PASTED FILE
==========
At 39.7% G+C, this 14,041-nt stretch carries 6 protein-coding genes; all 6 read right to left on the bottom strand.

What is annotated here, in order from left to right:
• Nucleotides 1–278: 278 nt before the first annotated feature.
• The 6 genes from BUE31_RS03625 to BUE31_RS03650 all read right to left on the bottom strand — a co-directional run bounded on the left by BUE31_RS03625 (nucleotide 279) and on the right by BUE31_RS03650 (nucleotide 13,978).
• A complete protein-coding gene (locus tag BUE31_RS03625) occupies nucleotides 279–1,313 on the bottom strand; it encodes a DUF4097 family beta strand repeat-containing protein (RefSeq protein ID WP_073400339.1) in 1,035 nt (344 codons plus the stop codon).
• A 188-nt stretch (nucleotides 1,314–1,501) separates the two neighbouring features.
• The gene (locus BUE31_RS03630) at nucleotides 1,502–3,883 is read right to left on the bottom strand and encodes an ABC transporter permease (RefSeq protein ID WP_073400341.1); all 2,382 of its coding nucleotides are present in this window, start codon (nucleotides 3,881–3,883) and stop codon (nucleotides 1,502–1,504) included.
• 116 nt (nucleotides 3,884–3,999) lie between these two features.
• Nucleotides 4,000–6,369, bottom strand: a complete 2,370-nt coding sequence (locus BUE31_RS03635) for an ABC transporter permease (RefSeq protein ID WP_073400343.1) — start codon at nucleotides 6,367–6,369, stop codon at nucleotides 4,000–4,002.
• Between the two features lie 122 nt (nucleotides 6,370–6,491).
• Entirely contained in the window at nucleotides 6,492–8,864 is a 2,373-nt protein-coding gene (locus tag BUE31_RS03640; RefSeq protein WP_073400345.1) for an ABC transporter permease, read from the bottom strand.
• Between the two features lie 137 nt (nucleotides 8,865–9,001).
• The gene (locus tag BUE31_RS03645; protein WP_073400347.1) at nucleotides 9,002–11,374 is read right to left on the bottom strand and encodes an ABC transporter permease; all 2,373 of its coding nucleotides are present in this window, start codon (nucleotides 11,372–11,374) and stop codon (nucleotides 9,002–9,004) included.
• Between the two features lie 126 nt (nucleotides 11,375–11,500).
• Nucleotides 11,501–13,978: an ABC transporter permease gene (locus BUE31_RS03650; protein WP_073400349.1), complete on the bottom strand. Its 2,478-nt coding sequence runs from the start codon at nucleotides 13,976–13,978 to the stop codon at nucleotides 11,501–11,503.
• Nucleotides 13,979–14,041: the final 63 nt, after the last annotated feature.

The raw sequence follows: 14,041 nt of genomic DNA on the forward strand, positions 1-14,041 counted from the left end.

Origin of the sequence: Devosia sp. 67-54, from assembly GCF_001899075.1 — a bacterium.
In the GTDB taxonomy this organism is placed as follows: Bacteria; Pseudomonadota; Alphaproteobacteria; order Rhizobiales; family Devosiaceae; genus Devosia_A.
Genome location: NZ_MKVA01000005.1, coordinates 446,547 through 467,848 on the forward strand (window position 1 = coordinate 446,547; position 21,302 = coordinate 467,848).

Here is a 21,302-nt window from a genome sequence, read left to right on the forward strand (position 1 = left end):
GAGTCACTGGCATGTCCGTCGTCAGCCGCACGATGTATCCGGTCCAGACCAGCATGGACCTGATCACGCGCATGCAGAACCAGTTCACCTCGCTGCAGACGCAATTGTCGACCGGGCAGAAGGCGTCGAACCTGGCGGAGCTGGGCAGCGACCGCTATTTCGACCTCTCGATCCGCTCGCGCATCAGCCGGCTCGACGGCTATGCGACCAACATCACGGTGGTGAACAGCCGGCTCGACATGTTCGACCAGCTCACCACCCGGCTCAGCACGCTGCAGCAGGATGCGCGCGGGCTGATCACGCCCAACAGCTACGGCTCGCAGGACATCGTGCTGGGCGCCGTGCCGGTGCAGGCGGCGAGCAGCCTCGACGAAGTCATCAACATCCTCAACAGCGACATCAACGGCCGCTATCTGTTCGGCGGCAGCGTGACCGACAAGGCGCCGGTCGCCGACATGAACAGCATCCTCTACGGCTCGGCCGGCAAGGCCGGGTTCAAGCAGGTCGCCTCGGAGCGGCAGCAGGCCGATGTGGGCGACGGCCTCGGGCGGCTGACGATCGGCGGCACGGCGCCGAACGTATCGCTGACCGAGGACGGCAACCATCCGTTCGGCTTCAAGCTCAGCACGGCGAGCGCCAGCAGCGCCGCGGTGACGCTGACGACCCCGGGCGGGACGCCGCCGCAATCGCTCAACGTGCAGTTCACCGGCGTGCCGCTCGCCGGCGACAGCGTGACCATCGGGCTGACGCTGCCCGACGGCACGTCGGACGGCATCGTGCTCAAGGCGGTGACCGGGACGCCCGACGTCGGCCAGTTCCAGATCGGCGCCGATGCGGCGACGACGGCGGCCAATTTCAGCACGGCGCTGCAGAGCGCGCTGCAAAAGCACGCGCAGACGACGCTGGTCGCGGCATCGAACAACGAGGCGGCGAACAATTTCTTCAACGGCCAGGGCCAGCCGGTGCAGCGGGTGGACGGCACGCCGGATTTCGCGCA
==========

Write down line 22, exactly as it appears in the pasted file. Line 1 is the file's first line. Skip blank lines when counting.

GAGTCACTGGCATGTCCGTCGTCAGCCGCACGATGTATCCGGTCCAGACCAGCATGGACCTGATCACGCGCATGCAGAACCAGTTCACCTCGCTGCAGACGCAATTGTCGACCGGGCAGAAGGCGTCGAACCTGGCGGAGCTGGGCAGCGACCGCTATTTCGACCTCTCGATCCGCTCGCGCATCAGCCGGCTCGACGGCTATGCGACCAACATCACGGTGGTGAACAGCCGGCTCGACATGTTCGACCAGCTCACCACCCGGCTCAGCACGCTGCAGCAGGATGCGCGCGGGCTGATCACGCCCAACAGCTACGGCTCGCAGGACATCGTGCTGGGCGCCGTGCCGGTGCAGGCGGCGAGCAGCCTCGACGAAGTCATCAACATCCTCAACAGCGACATCAACGGCCGCTATCTGTTCGGCGGCAGCGTGACCGACAAGGCGCCGGTCGCCGACATGAACAGCATCCTCTACGGCTCGGCCGGCAAGGCCGGGTTCAAGCAGGTCGCCTCGGAGCGGCAGCAGGCCGATGTGGGCGACGGCCTCGGGCGGCTGACGATCGGCGGCACGGCGCCGAACGTATCGCTGACCGAGGACGGCAACCATCCGTTCGGCTTCAAGCTCAGCACGGCGAGCGCCAGCAGCGCCGCGGTGACGCTGACGACCCCGGGCGGGACGCCGCCGCAATCGCTCAACGTGCAGTTCACCGGCGTGCCGCTCGCCGGCGACAGCGTGACCATCGGGCTGACGCTGCCCGACGGCACGTCGGACGGCATCGTGCTCAAGGCGGTGACCGGGACGCCCGACGTCGGCCAGTTCCAGATCGGCGCCGATGCGGCGACGACGGCGGCCAATTTCAGCACGGCGCTGCAGAGCGCGCTGCAAAAGCACGCGCAGACGACGCTGGTCGCGGCATCGAACAACGAGGCGGCGAACAATTTCTTCAACGGCCAGGGCCAGCCGGTGCAGCGGGTGGACGGCACGCCGGATTTCGCGCA